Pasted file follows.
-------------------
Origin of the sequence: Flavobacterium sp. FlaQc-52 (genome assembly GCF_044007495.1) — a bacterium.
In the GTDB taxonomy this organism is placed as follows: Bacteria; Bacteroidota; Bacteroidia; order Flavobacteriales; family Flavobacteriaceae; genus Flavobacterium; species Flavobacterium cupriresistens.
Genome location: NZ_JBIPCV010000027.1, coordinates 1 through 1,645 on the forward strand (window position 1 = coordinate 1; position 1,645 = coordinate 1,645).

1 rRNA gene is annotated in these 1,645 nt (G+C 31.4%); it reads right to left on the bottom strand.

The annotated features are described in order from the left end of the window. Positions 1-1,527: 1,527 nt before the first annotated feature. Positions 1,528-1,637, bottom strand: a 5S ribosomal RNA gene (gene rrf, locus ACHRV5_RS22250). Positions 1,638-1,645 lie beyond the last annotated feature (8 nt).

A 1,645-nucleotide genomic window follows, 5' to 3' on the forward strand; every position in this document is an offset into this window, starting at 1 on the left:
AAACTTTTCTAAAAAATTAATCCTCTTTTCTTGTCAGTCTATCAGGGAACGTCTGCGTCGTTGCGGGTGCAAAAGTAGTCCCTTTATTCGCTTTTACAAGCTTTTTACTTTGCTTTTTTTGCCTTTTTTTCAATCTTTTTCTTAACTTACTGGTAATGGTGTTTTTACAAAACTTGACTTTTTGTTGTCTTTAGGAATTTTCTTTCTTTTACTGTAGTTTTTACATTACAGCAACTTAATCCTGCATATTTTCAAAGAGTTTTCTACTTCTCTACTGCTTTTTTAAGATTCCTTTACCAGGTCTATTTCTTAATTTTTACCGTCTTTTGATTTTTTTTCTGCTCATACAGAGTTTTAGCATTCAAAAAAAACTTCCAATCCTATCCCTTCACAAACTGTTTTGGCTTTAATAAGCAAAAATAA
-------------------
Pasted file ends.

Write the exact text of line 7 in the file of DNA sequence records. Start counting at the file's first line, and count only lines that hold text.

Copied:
AAACTTTTCTAAAAAATTAATCCTCTTTTCTTGTCAGTCTATCAGGGAACGTCTGCGTCGTTGCGGGTGCAAAAGTAGTCCCTTTATTCGCTTTTACAAGCTTTTTACTTTGCTTTTTTTGCCTTTTTTTCAATCTTTTTCTTAACTTACTGGTAATGGTGTTTTTACAAAACTTGACTTTTTGTTGTCTTTAGGAATTTTCTTTCTTTTACTGTAGTTTTTACATTACAGCAACTTAATCCTGCATATTTTCAAAGAGTTTTCTACTTCTCTACTGCTTTTTTAAGATTCCTTTACCAGGTCTATTTCTTAATTTTTACCGTCTTTTGATTTTTTTTCTGCTCATACAGAGTTTTAGCATTCAAAAAAAACTTCCAATCCTATCCCTTCACAAACTGTTTTGGCTTTAATAAGCAAAAATAA